"It's been a busy year for our engineering team. We started with 6 or so legacy monoliths on a mix of physical and virtual ubuntu servers from a traditional Sydney datacentre, and as I write this, we're 30+ services exclusively running in Docker containers on CoreOS out of AWS in US East. I suspect lots of people have had similar projects this last year, and I expect there'd be lots to share purely from a tooling / operational perspective. I'm happy to speak to those, but I'd really like to discuss the evolving team structures (and the consequences of these structures) that have gone alongside this transition.
We never had a ""move this to Amazon on CoreOS"" roadmap for the team. Everything operational is and was a supporting activity to the product roadmap, and to the core business goals. We love the Netflix / Spotify ""you build it, you run it"" attitude - but when you don't have their size to back it up, how much inconsistency between teams can you afford? When is autonomy (and diversity) better than encouraging (or enforcing) shared components?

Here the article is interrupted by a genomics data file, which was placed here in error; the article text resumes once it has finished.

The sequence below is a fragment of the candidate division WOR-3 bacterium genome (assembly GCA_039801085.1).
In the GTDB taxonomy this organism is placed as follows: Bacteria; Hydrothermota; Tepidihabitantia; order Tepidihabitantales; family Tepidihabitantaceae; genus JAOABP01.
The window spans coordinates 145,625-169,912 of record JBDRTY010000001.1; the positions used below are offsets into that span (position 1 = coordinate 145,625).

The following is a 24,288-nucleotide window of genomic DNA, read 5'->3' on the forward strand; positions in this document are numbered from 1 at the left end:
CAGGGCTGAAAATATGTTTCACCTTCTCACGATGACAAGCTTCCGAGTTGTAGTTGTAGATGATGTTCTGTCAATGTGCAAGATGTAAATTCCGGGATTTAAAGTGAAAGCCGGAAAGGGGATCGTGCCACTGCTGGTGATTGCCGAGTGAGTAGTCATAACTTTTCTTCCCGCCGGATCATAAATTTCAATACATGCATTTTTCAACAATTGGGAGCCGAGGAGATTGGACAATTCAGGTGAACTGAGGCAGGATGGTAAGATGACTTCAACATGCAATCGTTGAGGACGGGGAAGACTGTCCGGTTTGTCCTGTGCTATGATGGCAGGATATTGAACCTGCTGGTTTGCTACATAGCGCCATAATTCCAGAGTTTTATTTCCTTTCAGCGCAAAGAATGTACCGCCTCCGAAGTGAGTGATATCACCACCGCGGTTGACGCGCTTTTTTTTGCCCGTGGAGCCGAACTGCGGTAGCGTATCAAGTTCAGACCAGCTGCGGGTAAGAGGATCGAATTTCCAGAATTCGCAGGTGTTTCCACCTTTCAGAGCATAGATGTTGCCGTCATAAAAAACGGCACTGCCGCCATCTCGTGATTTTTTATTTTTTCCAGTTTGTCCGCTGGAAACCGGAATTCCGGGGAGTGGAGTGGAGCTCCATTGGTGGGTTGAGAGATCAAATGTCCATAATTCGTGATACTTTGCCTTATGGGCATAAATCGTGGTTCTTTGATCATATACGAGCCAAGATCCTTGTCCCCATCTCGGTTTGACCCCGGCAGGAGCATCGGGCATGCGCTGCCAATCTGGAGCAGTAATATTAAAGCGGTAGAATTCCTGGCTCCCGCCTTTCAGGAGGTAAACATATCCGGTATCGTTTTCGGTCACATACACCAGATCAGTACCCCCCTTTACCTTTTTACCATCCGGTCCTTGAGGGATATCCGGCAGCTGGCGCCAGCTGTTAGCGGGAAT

If the teams are aligned along business capabilities (consumer, charity, payments, etc), who picks up the tab for a unified logging system? There's a lot of painful lessons to be learned moving from something like Puppet + Ubuntu -> Docker + CoreOS... To be self-sufficient, should all the teams go through the same rite of passage? If they don't, will they become overreliant on their colleagues in other teams further down the road?
I'd love to speak to the steps we took along the way, to where we are today - having broken a ""Tooling"" team out from the product-focussed ones. There have been tradeoffs in each phase, and I'm sure we have a long way to go, but I think we've learned enough to tell an interesting story. "